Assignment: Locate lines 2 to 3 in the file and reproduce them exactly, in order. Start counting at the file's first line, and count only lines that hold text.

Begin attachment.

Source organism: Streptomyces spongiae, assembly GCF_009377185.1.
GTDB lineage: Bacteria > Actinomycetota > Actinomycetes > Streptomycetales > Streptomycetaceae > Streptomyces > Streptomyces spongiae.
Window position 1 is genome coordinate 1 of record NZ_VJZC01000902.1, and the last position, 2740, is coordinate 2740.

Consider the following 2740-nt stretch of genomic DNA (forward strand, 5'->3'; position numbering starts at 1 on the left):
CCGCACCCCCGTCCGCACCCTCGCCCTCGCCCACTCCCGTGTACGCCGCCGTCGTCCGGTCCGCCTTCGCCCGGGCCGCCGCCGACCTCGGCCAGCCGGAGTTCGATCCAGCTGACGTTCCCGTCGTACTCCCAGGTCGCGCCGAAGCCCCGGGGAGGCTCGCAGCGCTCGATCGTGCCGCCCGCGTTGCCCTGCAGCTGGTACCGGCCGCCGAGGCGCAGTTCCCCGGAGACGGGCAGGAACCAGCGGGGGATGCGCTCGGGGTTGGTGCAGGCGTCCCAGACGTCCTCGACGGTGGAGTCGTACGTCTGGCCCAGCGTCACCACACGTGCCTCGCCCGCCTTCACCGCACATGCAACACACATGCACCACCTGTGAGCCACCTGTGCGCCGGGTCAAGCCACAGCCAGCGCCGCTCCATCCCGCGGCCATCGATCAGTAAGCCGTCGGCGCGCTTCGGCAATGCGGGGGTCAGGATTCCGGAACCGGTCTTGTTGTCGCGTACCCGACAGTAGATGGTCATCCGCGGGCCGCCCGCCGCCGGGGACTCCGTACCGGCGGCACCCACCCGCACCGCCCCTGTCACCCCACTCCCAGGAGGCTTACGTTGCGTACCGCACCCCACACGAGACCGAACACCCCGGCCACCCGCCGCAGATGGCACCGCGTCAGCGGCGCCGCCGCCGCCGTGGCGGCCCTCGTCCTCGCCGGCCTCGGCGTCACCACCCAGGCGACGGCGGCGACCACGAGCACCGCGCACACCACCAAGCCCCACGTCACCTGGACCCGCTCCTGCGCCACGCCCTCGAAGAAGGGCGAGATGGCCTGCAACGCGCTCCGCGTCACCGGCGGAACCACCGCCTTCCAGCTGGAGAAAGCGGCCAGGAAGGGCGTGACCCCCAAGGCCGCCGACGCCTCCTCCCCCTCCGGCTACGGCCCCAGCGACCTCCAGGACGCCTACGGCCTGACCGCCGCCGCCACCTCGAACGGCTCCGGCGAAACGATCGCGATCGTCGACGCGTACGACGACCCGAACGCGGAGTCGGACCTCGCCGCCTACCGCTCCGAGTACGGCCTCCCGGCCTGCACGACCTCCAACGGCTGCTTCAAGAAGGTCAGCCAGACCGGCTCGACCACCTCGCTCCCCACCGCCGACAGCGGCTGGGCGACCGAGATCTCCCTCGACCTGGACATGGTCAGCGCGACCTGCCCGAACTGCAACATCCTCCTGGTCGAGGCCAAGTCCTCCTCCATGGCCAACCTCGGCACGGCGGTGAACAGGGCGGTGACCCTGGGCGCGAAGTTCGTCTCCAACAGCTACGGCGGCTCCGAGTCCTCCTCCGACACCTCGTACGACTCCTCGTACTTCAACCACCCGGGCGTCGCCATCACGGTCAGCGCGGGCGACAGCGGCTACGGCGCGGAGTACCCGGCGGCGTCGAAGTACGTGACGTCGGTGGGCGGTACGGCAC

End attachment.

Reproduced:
GTDB lineage: Bacteria > Actinomycetota > Actinomycetes > Streptomycetales > Streptomycetaceae > Streptomyces > Streptomyces spongiae.
Window position 1 is genome coordinate 1 of record NZ_VJZC01000902.1, and the last position, 2740, is coordinate 2740.